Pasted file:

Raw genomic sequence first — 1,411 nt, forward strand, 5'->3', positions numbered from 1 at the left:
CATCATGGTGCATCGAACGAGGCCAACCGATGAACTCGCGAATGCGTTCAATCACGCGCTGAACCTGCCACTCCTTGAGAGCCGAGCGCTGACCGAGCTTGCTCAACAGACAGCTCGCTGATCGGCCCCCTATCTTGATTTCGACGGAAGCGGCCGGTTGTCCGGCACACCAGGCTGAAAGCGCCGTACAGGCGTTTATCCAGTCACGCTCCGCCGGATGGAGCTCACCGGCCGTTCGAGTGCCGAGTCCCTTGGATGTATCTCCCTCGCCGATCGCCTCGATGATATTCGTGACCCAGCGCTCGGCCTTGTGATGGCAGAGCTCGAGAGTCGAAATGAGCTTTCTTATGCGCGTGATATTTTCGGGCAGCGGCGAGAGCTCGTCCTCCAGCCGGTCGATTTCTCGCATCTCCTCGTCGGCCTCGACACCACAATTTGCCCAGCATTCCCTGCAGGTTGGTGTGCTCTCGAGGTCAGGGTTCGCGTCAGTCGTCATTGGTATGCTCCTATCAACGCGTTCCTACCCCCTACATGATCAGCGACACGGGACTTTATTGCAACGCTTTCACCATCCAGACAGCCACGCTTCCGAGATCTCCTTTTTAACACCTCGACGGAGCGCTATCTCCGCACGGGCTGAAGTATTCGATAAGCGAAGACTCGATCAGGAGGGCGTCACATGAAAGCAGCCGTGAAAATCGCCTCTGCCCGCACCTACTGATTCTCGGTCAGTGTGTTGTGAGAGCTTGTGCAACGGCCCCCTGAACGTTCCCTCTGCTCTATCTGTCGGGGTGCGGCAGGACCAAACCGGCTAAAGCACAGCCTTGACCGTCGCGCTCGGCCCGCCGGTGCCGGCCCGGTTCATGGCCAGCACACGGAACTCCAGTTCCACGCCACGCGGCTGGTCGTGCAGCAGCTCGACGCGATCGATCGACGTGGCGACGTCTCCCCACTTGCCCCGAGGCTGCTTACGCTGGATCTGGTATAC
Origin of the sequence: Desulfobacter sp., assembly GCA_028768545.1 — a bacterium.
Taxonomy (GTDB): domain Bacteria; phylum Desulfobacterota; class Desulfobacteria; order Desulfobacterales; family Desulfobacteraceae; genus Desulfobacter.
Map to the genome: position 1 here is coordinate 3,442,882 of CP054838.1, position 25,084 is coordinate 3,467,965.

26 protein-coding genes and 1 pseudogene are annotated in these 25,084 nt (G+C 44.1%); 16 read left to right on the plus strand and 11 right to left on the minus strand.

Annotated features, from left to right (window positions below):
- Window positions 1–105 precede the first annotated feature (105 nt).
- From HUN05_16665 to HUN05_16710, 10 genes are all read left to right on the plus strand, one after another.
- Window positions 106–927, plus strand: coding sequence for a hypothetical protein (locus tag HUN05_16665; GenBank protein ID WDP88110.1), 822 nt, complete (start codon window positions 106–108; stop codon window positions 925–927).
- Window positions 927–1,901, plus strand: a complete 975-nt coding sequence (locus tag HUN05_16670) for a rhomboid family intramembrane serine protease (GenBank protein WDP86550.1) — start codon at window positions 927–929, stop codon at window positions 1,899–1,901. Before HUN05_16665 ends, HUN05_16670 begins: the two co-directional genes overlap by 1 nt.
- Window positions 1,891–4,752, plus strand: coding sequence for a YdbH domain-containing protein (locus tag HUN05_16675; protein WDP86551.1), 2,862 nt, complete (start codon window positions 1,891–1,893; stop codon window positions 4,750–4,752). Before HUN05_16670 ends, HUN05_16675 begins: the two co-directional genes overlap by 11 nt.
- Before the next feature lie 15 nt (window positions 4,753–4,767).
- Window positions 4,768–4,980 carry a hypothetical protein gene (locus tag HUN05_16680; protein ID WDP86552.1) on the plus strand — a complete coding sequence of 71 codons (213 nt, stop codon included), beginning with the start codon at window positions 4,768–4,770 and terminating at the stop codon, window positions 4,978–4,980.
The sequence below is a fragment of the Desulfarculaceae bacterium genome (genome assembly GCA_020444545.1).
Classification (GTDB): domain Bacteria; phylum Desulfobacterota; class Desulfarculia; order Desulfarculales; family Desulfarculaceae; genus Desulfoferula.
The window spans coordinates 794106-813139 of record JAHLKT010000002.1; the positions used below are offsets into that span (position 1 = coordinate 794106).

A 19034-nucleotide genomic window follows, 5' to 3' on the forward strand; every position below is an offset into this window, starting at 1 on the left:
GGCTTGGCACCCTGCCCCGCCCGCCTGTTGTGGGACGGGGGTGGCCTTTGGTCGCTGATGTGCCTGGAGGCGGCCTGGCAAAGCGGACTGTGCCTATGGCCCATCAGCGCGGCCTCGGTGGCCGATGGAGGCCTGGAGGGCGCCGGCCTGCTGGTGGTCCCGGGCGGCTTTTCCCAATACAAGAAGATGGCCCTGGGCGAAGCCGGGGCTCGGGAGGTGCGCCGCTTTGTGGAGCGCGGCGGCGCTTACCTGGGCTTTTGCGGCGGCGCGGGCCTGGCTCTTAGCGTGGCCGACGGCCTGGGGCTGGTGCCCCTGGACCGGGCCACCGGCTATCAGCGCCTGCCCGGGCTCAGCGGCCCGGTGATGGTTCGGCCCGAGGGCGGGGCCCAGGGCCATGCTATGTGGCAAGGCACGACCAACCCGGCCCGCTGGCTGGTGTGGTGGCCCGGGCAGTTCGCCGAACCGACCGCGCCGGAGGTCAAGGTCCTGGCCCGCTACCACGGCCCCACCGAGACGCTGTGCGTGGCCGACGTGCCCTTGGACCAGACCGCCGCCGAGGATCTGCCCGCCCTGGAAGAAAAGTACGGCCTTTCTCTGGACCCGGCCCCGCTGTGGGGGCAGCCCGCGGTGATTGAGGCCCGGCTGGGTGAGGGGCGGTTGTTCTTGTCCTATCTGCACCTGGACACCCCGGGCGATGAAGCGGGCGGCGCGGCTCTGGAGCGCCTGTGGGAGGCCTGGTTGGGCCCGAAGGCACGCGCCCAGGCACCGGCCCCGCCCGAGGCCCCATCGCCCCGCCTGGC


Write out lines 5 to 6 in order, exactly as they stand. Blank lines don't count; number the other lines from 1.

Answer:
Map to the genome: position 1 here is coordinate 3,442,882 of CP054838.1, position 25,084 is coordinate 3,467,965.

26 protein-coding genes and 1 pseudogene are annotated in these 25,084 nt (G+C 44.1%); 16 read left to right on the plus strand and 11 right to left on the minus strand.